I truly hope that one day – hopefully soon – you get to experience the incredible feeling of working on something you care about, even when you don’t have to.

Fact #7: The Number of U.S. Millionaires Increased 440,000% in 122 Years

In the year 1900, there were only 5,000 millionaires in the United States. In 2022, there were more than 22 million.

How cool is that? That’s a 440,000% increase in the number of millionaires in just one country, in just over 100 years. In the 19th century, American millionaires were only the elite…

In the 21st century, U.S. millionaires comprised 8.8% of the adult population!

Don’t fall into the trap of thinking that all the good opportunities have dried up; that all the good ideas have been taken. There’s a tremendous amount of opportunity out there — you just have to take it.

Fact #8: The Average Millionaire Is 57 Years Old 

On average, millionaires are 57 years old with $2.2 million in assets.

I’m sharing this fact with you as a cautionary tale. It’s fine that most people don’t become millionaires until their late fifties, and $2.2 million in assets is nothing to scoff at.

But wouldn’t you rather have that kind of wealth earlier in life, when you’re better able to enjoy it?

A lot of Baby Boomers reached millionaire status through careful saving and years of work. And that’s great, but I’m advocating a different approach.

Instead of pinching pennies and living a ramen noodle life, look for opportunities to grow a small amount of money quickly — then do that over and over again. Penny stock trading gives you that chance.

You’re never going to earn a 20-40% return on your money investing in blue-chip stocks or “safe” bonds. But me and my students do it every day with penny stocks.

Fact #9: The Average Millionaire Takes 18 Tries To Really Succeed

The average millionaire dibs and dabbles in 17 different businesses, concepts, schemes, enterprises, but doesn’t hit it big until the 18th try.

This is another incredibly powerful fact for me, because I hear from plenty of students who have failed at so many other money-making ideas that they’re convinced they’re doomed to be failures.

Well, guess what? You’re only a failure if you stop trying.

I’m living proof of how true that can be. Back in 2007, I lost $500,000 on a single trade. I didn’t follow the rules I had set for myself, and because I believed in the company itself, I thought I knew better than what the numbers were showing me.

I was wrong, and it sucked. It absolutely sucked. But I came away from the experience a bruised, but better trader. Really, there’s no way I’d be the trader or the teacher I am today without that painful reminder of the importance of risk management.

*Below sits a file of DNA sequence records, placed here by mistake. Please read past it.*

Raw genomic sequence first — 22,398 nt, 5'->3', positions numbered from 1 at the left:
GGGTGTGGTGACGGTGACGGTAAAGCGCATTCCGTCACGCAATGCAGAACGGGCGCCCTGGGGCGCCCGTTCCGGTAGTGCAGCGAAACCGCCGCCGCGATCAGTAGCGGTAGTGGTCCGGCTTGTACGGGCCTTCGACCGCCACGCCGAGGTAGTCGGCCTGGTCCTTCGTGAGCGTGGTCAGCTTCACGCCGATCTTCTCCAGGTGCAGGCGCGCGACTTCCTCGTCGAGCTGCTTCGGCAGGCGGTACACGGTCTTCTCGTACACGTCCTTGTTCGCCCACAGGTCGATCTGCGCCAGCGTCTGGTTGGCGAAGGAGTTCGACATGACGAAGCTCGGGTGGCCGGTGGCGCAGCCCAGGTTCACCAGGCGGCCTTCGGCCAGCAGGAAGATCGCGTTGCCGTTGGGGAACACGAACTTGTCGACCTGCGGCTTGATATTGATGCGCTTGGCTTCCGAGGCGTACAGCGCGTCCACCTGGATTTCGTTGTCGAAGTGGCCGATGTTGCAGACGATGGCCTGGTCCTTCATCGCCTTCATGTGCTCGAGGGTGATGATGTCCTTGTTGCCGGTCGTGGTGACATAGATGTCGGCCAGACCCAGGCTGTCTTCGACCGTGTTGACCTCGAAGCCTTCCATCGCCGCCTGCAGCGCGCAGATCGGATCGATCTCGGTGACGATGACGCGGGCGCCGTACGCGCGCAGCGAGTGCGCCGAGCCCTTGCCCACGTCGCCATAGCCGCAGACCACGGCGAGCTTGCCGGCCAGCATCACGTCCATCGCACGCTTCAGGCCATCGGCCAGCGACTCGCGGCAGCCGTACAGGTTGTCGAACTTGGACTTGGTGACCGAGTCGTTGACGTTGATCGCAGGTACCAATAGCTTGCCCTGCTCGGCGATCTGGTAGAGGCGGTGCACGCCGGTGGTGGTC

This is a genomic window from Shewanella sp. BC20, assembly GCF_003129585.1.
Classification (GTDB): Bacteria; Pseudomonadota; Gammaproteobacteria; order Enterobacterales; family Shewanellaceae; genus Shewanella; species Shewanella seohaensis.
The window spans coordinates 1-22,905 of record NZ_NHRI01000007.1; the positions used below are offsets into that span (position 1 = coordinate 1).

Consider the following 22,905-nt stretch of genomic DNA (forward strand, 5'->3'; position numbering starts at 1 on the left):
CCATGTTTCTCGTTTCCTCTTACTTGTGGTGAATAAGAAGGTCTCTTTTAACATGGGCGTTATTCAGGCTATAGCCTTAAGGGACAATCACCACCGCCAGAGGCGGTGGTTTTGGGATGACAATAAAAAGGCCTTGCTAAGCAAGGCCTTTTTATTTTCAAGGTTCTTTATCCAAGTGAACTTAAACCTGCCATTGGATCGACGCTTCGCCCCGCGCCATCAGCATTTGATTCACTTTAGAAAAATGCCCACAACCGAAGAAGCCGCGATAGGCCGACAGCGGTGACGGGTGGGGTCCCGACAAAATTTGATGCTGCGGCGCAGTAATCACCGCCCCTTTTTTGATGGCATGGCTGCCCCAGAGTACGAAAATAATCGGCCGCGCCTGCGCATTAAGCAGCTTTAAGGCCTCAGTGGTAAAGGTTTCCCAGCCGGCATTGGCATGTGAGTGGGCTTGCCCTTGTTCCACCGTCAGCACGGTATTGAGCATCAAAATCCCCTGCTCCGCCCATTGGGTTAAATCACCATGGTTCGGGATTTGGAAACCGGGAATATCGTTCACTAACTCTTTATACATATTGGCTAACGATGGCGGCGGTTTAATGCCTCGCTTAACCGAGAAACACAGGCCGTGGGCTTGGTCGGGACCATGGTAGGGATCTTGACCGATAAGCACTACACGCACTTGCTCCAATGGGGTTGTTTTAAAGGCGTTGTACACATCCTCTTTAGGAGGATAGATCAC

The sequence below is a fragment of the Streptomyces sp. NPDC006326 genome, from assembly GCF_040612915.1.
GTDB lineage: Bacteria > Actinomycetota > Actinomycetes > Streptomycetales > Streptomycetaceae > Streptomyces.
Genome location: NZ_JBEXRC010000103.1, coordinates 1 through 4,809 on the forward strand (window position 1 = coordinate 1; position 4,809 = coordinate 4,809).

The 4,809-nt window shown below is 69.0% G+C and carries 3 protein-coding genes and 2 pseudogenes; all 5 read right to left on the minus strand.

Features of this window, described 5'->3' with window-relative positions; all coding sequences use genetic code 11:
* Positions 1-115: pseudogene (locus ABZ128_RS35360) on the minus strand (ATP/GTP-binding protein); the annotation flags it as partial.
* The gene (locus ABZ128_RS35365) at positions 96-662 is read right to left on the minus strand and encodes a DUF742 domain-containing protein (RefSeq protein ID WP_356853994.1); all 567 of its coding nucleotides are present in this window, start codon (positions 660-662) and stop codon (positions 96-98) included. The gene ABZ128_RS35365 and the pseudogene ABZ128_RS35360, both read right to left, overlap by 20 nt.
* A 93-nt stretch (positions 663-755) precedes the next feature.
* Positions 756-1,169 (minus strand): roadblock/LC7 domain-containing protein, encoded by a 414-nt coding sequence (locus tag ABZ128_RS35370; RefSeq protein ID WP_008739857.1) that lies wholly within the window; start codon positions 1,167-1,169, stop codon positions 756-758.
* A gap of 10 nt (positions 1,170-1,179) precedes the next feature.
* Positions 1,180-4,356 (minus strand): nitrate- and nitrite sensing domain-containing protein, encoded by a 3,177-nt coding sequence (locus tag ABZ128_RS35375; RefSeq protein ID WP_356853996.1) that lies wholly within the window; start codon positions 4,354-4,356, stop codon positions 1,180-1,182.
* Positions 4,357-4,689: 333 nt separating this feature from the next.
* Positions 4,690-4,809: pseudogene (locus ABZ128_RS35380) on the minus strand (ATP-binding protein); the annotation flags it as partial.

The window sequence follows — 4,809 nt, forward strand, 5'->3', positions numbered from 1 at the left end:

Again, I’m telling you all of this because I don’t ever want you to give up on your dream of becoming a millionaire. If it takes most people an average of 18 tries before they get things right, what number are you on? How many times have you tried and failed so far?

Those aren’t failures; they’re lessons. And if you’re dedicated enough to the idea of building real wealth for your family, you’ll learn how to extract wisdom from them and use them to get closer to your winning idea.

Fact #10: You Probably Haven’t Missed Your Chance 

The average millionaire doesn’t become a millionaire until age 37.

Your chances of becoming a millionaire haven’t passed you by just because you weren’t some tech startup hotshot. And if you’re older already, know that it’s not too late for you to realize your dream as well.

In my Trading Challenge coaching program, I work with everyone from college students, who are setting themselves up to avoid a lifetime of crappy jobs and low pay, to senior citizens, who are using my teachings to help them build the retirement they want — rather than the one they can afford.

It doesn’t matter who you are, when you’re starting, or how much money you’ve got in the bank. If you’re dedicated to studying hard and working your ass off, I can teach you to become a millionaire through penny stock trading.

Join me?

What are YOU doing to reach your goals? Let me know in the comments!

Frequently Asked Questions

What proportion of millionaires are self-made?

A significant majority of millionaires are self-made. According to the book “The Millionaire Next Door,” about 80% of millionaires earned their wealth on their own, rather than inheriting it. This statistic underscores the potential for financial success through personal effort and smart financial strategies.

What is the rate of self-made billionaires?

The rate of self-made billionaires varies globally, but a growing trend shows an increase in self-made billionaires compared to those who inherited their wealth. For example, the Forbes Billionaires List often indicates that a substantial portion of the world’s billionaires made their fortunes through their own entrepreneurial endeavors, investments, and business acumen.

How many millionaires started with nothing?

While exact numbers are hard to pinpoint, a significant portion of millionaires started with little to no financial backing. Success stories abound of individuals who began their journey to wealth from modest beginnings, emphasizing the role of hard work, perseverance, and smart financial decisions in building wealth. This includes many who have made fortunes in areas like penny stock trading, where initial investments can be relatively small.

Are self-made millionaires happier?